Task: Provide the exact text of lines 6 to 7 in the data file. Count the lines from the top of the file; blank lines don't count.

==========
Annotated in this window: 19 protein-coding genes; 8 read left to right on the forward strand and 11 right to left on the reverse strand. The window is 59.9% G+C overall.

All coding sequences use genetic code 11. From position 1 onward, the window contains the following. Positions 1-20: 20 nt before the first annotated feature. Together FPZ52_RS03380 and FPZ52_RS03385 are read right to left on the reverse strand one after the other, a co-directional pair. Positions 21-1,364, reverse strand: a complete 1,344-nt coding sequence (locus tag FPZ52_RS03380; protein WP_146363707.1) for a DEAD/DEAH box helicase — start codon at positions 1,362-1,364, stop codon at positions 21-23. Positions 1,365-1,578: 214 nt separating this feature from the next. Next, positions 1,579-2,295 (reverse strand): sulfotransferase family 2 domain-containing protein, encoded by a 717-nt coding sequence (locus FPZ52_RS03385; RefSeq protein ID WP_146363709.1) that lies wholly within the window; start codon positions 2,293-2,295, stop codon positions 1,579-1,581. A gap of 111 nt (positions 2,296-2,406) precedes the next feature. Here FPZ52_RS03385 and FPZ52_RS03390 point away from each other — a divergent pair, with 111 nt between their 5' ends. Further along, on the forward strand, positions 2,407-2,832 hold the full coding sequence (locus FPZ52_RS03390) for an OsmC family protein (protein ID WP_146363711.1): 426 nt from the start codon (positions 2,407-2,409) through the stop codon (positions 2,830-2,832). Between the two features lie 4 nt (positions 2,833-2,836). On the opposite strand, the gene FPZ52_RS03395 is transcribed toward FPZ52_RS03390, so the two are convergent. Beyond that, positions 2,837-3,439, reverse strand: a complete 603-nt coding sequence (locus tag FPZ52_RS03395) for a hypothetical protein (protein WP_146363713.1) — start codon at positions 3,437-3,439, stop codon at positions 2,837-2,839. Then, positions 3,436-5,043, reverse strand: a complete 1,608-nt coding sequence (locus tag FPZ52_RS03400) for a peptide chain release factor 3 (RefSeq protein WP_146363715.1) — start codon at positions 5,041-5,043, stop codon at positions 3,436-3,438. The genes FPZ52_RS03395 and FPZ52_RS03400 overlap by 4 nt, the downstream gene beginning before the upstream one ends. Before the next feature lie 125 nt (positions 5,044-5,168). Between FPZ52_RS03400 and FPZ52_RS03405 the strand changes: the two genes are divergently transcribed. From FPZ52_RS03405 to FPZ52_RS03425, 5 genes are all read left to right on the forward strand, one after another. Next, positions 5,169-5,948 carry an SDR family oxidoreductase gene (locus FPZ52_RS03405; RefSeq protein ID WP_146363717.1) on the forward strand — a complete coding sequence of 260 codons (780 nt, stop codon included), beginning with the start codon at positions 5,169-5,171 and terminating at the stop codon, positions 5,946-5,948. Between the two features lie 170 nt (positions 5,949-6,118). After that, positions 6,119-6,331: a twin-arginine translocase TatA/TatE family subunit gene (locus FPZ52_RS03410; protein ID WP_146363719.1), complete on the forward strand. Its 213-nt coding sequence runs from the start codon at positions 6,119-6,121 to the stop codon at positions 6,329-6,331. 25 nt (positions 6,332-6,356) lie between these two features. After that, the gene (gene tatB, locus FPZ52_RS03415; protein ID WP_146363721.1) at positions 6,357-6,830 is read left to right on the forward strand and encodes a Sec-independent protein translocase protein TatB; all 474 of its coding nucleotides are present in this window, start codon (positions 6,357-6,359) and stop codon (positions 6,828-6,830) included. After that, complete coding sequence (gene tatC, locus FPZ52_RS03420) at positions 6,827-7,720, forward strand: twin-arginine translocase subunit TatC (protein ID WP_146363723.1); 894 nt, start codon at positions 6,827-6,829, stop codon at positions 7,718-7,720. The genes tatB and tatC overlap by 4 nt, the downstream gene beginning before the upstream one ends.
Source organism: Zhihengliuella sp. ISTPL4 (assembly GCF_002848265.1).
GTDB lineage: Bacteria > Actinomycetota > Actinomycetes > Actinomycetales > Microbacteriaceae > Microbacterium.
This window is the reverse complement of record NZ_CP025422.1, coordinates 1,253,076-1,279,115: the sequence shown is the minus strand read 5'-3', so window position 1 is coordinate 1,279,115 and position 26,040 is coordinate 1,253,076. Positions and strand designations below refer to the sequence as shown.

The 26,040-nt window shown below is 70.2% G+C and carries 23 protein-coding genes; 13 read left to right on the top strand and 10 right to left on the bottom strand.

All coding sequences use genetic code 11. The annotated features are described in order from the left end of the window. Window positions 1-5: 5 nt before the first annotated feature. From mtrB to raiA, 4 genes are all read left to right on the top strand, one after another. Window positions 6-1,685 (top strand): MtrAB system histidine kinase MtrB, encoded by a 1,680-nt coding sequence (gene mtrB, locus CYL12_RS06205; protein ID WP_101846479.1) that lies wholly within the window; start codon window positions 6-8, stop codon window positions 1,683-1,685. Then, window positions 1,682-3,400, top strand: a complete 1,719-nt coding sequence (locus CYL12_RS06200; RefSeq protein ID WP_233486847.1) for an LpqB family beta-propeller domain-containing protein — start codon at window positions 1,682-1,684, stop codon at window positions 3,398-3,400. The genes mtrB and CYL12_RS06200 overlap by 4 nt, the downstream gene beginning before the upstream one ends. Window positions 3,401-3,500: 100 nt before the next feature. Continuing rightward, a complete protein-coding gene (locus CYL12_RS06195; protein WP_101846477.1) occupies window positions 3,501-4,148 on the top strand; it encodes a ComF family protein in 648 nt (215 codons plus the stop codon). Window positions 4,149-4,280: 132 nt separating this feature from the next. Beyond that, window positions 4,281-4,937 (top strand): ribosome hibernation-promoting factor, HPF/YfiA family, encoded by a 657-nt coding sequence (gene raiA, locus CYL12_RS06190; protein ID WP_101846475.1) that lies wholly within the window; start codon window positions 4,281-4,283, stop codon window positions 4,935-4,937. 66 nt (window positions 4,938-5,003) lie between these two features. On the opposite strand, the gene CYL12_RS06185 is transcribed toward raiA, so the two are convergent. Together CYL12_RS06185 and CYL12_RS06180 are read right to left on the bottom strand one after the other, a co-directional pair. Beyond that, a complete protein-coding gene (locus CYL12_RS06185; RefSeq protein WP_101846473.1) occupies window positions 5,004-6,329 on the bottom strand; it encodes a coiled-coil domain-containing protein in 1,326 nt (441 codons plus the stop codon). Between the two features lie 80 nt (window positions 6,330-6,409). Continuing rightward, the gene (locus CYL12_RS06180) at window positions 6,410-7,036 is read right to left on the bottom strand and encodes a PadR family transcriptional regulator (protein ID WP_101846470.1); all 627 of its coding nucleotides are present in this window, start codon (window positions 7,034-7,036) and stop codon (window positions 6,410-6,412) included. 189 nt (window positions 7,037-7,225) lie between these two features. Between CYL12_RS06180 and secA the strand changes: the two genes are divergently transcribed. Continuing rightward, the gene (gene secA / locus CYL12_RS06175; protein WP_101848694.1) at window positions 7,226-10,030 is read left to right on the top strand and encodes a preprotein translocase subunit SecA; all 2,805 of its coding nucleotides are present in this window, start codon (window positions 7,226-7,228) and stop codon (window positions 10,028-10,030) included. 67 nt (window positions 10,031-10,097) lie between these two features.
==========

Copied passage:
The 26,040-nt window shown below is 70.2% G+C and carries 23 protein-coding genes; 13 read left to right on the top strand and 10 right to left on the bottom strand.

All coding sequences use genetic code 11. The annotated features are described in order from the left end of the window. Window positions 1-5: 5 nt before the first annotated feature. From mtrB to raiA, 4 genes are all read left to right on the top strand, one after another. Window positions 6-1,685 (top strand): MtrAB system histidine kinase MtrB, encoded by a 1,680-nt coding sequence (gene mtrB, locus CYL12_RS06205; protein ID WP_101846479.1) that lies wholly within the window; start codon window positions 6-8, stop codon window positions 1,683-1,685. Then, window positions 1,682-3,400, top strand: a complete 1,719-nt coding sequence (locus CYL12_RS06200; RefSeq protein ID WP_233486847.1) for an LpqB family beta-propeller domain-containing protein — start codon at window positions 1,682-1,684, stop codon at window positions 3,398-3,400. The genes mtrB and CYL12_RS06200 overlap by 4 nt, the downstream gene beginning before the upstream one ends. Window positions 3,401-3,500: 100 nt before the next feature. Continuing rightward, a complete protein-coding gene (locus CYL12_RS06195; protein WP_101846477.1) occupies window positions 3,501-4,148 on the top strand; it encodes a ComF family protein in 648 nt (215 codons plus the stop codon). Window positions 4,149-4,280: 132 nt separating this feature from the next. Beyond that, window positions 4,281-4,937 (top strand): ribosome hibernation-promoting factor, HPF/YfiA family, encoded by a 657-nt coding sequence (gene raiA, locus CYL12_RS06190; protein ID WP_101846475.1) that lies wholly within the window; start codon window positions 4,281-4,283, stop codon window positions 4,935-4,937. 66 nt (window positions 4,938-5,003) lie between these two features. On the opposite strand, the gene CYL12_RS06185 is transcribed toward raiA, so the two are convergent. Together CYL12_RS06185 and CYL12_RS06180 are read right to left on the bottom strand one after the other, a co-directional pair. Beyond that, a complete protein-coding gene (locus CYL12_RS06185; RefSeq protein WP_101846473.1) occupies window positions 5,004-6,329 on the bottom strand; it encodes a coiled-coil domain-containing protein in 1,326 nt (441 codons plus the stop codon). Between the two features lie 80 nt (window positions 6,330-6,409). Continuing rightward, the gene (locus CYL12_RS06180) at window positions 6,410-7,036 is read right to left on the bottom strand and encodes a PadR family transcriptional regulator (protein ID WP_101846470.1); all 627 of its coding nucleotides are present in this window, start codon (window positions 7,034-7,036) and stop codon (window positions 6,410-6,412) included. 189 nt (window positions 7,037-7,225) lie between these two features. Between CYL12_RS06180 and secA the strand changes: the two genes are divergently transcribed. Continuing rightward, the gene (gene secA / locus CYL12_RS06175; protein WP_101848694.1) at window positions 7,226-10,030 is read left to right on the top strand and encodes a preprotein translocase subunit SecA; all 2,805 of its coding nucleotides are present in this window, start codon (window positions 7,226-7,228) and stop codon (window positions 10,028-10,030) included. 67 nt (window positions 10,031-10,097) lie between these two features.